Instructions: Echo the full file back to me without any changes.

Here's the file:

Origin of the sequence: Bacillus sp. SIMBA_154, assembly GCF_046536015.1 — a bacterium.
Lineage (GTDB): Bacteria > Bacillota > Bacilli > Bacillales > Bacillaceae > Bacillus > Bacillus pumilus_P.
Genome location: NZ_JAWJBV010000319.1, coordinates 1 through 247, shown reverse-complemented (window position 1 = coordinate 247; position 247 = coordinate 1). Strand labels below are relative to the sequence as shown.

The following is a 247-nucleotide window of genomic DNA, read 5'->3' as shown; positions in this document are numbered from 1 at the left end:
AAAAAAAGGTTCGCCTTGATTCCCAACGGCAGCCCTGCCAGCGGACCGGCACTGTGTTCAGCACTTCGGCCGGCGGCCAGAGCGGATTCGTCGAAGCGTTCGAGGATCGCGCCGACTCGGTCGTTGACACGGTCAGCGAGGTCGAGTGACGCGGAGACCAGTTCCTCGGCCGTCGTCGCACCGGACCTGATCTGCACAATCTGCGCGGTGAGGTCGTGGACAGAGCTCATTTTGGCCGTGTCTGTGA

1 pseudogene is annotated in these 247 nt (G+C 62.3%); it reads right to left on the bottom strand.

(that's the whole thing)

Origin of the sequence: Bacillus sp. SIMBA_154, assembly GCF_046536015.1 — a bacterium.
Lineage (GTDB): Bacteria > Bacillota > Bacilli > Bacillales > Bacillaceae > Bacillus > Bacillus pumilus_P.
Genome location: NZ_JAWJBV010000319.1, coordinates 1 through 247, shown reverse-complemented (window position 1 = coordinate 247; position 247 = coordinate 1). Strand labels below are relative to the sequence as shown.

The following is a 247-nucleotide window of genomic DNA, read 5'->3' as shown; positions in this document are numbered from 1 at the left end:
AAAAAAAGGTTCGCCTTGATTCCCAACGGCAGCCCTGCCAGCGGACCGGCACTGTGTTCAGCACTTCGGCCGGCGGCCAGAGCGGATTCGTCGAAGCGTTCGAGGATCGCGCCGACTCGGTCGTTGACACGGTCAGCGAGGTCGAGTGACGCGGAGACCAGTTCCTCGGCCGTCGTCGCACCGGACCTGATCTGCACAATCTGCGCGGTGAGGTCGTGGACAGAGCTCATTTTGGCCGTGTCTGTGA

1 pseudogene is annotated in these 247 nt (G+C 62.3%); it reads right to left on the bottom strand.